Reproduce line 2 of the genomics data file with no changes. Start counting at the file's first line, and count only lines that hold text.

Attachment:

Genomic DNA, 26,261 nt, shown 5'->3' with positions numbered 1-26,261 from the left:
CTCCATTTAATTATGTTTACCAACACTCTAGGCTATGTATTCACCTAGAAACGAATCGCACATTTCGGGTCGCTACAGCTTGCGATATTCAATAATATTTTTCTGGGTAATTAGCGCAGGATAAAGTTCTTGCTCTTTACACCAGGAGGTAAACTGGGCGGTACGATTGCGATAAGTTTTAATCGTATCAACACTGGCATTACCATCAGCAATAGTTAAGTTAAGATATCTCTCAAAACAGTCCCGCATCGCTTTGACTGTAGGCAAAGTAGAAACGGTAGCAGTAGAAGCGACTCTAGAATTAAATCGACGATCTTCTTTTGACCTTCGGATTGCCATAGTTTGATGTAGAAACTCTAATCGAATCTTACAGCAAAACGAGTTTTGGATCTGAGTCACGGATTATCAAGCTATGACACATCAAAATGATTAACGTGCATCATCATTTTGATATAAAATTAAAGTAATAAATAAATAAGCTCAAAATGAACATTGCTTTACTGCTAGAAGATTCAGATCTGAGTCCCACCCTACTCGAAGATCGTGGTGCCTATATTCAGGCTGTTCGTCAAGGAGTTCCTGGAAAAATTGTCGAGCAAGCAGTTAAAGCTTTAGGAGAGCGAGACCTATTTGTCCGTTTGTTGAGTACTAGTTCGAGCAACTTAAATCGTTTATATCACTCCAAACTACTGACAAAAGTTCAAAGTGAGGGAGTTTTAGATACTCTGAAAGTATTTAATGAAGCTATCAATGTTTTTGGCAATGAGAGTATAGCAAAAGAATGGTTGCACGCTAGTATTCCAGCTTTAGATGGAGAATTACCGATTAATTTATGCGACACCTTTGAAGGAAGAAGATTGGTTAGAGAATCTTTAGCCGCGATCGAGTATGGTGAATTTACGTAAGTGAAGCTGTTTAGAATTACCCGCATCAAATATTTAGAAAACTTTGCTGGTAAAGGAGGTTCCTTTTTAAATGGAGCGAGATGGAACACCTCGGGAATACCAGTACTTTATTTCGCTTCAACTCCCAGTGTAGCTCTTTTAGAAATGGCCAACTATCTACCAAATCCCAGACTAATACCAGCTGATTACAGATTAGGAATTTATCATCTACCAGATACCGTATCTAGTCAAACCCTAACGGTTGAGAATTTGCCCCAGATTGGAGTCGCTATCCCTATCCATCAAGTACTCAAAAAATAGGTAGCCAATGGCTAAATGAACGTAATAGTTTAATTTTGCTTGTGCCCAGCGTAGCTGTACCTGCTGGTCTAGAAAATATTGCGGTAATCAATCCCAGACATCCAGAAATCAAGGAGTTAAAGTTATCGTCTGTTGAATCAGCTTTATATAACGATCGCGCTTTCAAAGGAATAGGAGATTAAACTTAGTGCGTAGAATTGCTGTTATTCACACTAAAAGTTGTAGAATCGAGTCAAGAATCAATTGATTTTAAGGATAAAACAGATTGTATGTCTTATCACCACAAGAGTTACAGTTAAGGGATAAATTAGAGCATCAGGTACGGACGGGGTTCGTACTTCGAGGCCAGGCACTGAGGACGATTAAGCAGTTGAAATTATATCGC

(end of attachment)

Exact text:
CTCCATTTAATTATGTTTACCAACACTCTAGGCTATGTATTCACCTAGAAACGAATCGCACATTTCGGGTCGCTACAGCTTGCGATATTCAATAATATTTTTCTGGGTAATTAGCGCAGGATAAAGTTCTTGCTCTTTACACCAGGAGGTAAACTGGGCGGTACGATTGCGATAAGTTTTAATCGTATCAACACTGGCATTACCATCAGCAATAGTTAAGTTAAGATATCTCTCAAAACAGTCCCGCATCGCTTTGACTGTAGGCAAAGTAGAAACGGTAGCAGTAGAAGCGACTCTAGAATTAAATCGACGATCTTCTTTTGACCTTCGGATTGCCATAGTTTGATGTAGAAACTCTAATCGAATCTTACAGCAAAACGAGTTTTGGATCTGAGTCACGGATTATCAAGCTATGACACATCAAAATGATTAACGTGCATCATCATTTTGATATAAAATTAAAGTAATAAATAAATAAGCTCAAAATGAACATTGCTTTACTGCTAGAAGATTCAGATCTGAGTCCCACCCTACTCGAAGATCGTGGTGCCTATATTCAGGCTGTTCGTCAAGGAGTTCCTGGAAAAATTGTCGAGCAAGCAGTTAAAGCTTTAGGAGAGCGAGACCTATTTGTCCGTTTGTTGAGTACTAGTTCGAGCAACTTAAATCGTTTATATCACTCCAAACTACTGACAAAAGTTCAAAGTGAGGGAGTTTTAGATACTCTGAAAGTATTTAATGAAGCTATCAATGTTTTTGGCAATGAGAGTATAGCAAAAGAATGGTTGCACGCTAGTATTCCAGCTTTAGATGGAGAATTACCGATTAATTTATGCGACACCTTTGAAGGAAGAAGATTGGTTAGAGAATCTTTAGCCGCGATCGAGTATGGTGAATTTACGTAAGTGAAGCTGTTTAGAATTACCCGCATCAAATATTTAGAAAACTTTGCTGGTAAAGGAGGTTCCTTTTTAAATGGAGCGAGATGGAACACCTCGGGAATACCAGTACTTTATTTCGCTTCAACTCCCAGTGTAGCTCTTTTAGAAATGGCCAACTATCTACCAAATCCCAGACTAATACCAGCTGATTACAGATTAGGAATTTATCATCTACCAGATACCGTATCTAGTCAAACCCTAACGGTTGAGAATTTGCCCCAGATTGGAGTCGCTATCCCTATCCATCAAGTACTCAAAAAATAGGTAGCCAATGGCTAAATGAACGTAATAGTTTAATTTTGCTTGTGCCCAGCGTAGCTGTACCTGCTGGTCTAGAAAATATTGCGGTAATCAATCCCAGACATCCAGAAATCAAGGAGTTAAAGTTATCGTCTGTTGAATCAGCTTTATATAACGATCGCGCTTTCAAAGGAATAGGAGATTAAACTTAGTGCGTAGAATTGCTGTTATTCACACTAAAAGTTGTAGAATCGAGTCAAGAATCAATTGATTTTAAGGATAAAACAGATTGTATGTCTTATCACCACAAGAGTTACAGTTAAGGGATAAATTAGAGCATCAGGTACGGACGGGGTTCGTACTTCGAGGCCAGGCACTGAGGACGATTAAGCAGTTGAAATTATATCGC